Ouedraogo reassured the public that a thorough investigation would be conducted to shed light on this latest attempted coup.

This incident in Burkina Faso underscores the troubling trend of military leaders seizing power in African nations, with Niger and Gabon experiencing similar developments in the past two years.

The West African nation remains at a critical juncture, teetering between democracy and instability as it grapples with internal and external threats.

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French Ambassador Departs Niger Amid Escalating Tensions: Macron’s Pledge to Withdraw Troops Looms



Emmanuel Macron

Ambassador Sylvain Itte, along with six colleagues, left Niger’s capital, Niamey, on a flight bound for Paris via Chad.

This departure comes three days after French President Emmanuel Macron confirmed the withdrawal of the French envoy and pledged to withdraw approximately 1,500 French troops stationed in Niger by the end of 2023.

The abrupt exit of Ambassador Itte, as reported by Agence France-Presse, occurred at around 4 a.m. on Wednesday and followed the deterioration of relations between Niger’s military leaders and their former colonial power, France.

The strained relations were primarily triggered by the ousting of President Mohamed Bazoum in a coup on July 26, a coup that led to the severance of military ties between the two nations.

Macron’s initial refusal to adhere to the August 28 deadline set by the junta for Ambassador Itte’s departure only served to heighten the diplomatic standoff.

The junta had cited alleged French “actions contrary to Niger’s interests” as the reason for the ambassador’s expulsion.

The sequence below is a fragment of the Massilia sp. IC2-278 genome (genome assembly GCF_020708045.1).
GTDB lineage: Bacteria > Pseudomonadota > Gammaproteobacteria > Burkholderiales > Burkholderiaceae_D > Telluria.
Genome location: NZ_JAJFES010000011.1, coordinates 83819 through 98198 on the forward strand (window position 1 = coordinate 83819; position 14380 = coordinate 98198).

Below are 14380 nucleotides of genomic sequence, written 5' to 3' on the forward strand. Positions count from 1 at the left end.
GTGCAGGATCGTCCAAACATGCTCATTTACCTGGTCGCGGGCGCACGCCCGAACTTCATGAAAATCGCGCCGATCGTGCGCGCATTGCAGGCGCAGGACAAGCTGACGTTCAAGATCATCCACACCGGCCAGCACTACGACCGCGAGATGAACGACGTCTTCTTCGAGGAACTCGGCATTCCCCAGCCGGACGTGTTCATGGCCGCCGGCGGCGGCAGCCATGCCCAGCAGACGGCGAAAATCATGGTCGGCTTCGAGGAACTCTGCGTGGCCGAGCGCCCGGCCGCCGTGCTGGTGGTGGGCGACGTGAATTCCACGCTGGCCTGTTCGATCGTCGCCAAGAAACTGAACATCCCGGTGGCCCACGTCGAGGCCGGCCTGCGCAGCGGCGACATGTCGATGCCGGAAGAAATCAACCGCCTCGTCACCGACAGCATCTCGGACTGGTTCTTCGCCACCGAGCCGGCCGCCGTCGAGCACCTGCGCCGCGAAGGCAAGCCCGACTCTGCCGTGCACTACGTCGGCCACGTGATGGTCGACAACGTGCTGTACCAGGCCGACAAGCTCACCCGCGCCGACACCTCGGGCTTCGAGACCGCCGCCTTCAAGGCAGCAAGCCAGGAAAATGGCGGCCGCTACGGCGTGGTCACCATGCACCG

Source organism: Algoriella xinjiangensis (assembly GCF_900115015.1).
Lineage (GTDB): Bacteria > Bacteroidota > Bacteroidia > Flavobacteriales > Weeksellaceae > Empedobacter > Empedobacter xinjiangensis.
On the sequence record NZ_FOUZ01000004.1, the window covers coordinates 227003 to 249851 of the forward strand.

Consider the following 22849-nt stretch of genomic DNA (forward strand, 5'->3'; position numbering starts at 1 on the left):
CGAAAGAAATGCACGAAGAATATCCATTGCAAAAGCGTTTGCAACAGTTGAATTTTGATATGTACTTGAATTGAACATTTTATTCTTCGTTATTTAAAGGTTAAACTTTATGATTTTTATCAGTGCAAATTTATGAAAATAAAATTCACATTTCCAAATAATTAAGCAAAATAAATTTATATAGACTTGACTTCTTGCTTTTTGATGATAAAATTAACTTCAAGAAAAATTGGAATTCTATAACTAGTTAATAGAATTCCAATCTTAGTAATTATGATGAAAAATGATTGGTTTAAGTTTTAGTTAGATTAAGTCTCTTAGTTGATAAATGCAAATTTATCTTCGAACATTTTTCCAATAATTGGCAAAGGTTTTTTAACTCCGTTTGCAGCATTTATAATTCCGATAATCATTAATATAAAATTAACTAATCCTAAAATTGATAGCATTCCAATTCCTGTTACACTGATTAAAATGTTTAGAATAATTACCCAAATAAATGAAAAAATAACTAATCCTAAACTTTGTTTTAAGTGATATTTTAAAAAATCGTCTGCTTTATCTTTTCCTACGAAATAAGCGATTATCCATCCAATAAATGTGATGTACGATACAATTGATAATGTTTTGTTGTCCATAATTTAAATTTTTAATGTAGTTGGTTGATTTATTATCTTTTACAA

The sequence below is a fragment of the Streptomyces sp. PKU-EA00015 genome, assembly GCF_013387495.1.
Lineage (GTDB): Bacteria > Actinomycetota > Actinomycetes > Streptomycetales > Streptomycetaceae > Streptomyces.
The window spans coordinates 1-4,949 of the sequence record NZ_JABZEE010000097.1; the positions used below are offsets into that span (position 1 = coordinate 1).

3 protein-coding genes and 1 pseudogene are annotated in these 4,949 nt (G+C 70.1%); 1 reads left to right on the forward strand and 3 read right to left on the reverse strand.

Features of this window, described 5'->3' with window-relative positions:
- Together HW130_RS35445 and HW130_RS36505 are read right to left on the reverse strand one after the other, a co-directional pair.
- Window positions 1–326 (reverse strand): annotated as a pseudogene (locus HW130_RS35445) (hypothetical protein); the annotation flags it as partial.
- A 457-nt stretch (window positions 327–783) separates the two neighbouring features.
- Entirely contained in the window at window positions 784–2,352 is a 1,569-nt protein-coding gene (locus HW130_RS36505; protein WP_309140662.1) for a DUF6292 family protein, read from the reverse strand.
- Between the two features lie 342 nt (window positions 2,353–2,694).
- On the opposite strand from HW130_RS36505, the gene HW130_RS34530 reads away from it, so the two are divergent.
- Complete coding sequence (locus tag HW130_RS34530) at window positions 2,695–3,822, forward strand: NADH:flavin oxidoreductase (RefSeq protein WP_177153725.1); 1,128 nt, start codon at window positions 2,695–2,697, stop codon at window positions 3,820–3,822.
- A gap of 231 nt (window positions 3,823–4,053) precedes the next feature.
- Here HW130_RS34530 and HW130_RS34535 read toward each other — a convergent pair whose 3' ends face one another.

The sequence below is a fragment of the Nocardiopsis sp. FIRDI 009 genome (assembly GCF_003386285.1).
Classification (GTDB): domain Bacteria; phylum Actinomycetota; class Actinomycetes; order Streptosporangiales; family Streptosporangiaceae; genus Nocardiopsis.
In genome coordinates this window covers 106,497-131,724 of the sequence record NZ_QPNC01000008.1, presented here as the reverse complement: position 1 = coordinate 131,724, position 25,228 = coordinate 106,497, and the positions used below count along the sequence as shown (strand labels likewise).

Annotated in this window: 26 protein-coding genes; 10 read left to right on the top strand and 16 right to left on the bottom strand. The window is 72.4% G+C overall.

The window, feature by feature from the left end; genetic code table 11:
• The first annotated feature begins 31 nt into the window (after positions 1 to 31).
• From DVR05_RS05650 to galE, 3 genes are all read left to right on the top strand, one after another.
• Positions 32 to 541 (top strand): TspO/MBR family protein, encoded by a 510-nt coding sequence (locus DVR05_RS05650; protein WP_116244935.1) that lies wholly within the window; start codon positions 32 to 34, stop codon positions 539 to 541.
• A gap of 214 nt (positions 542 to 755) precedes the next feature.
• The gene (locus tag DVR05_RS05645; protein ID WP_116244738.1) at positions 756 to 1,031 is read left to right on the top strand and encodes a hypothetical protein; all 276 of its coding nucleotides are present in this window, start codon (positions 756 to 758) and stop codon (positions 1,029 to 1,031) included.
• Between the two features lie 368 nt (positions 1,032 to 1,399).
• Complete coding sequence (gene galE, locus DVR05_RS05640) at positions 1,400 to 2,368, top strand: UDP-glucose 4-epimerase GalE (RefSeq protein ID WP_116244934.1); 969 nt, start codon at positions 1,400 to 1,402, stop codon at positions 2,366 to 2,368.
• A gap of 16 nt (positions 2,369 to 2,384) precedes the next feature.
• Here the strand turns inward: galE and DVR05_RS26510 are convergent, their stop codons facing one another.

In the latest development, the coup leaders formally requested a timeline for the withdrawal of French troops from Niger. Macron had previously confirmed his commitment to completing the withdrawal by the end of 2023, further emphasizing the changing dynamics of the Franco-Nigerien relationship.

On Wednesday, President Macron engaged in talks with Nigerien Foreign Minister Hassoumi Massaoudou, during which he reaffirmed France’s support for President Bazoum and expressed his country’s eagerness to see a return to constitutional order in Niger.

This statement from the Elysee underscores France’s continued involvement in Niger’s internal affairs despite the recent diplomatic tensions.

As both nations navigate these turbulent waters, the future of their diplomatic and military relations remains uncertain.

The departure of Ambassador Itte is just the latest chapter in this evolving saga, and it raises questions about the implications for France’s historical ties to its former colony and its broader strategic interests in the West African region.

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G-20 Grants African Union Equal Membership Status to EU




The Group of 20 nations has reached a consensus to confer permanent membership status upon the African Union.

This significant move is aimed at empowering the African continent with a stronger voice in addressing pressing global issues, including climate change and emerging-market debt.

The announcement was made by Indian Prime Minister Narendra Modi, who served as the host of the G-20 summit held in New Delhi over a two-day period.

During this historic event, President Azali Assoumani of Comoros, who currently holds the presidency of the African Union, was warmly embraced by Prime Minister Modi and offered a seat at the summit table.

This strategic decision, which has been previously reported by Bloomberg News, grants the 55-member African Union the same prestigious status enjoyed by the European Union within the Group of 20.

European Council President Charles Michel expressed his delight regarding this development in a post on X, formerly known as Twitter.

He expressed eagerness for close cooperation between the African Union and the European Union within the framework of the G-20, solidifying the commitment to address global challenges collectively.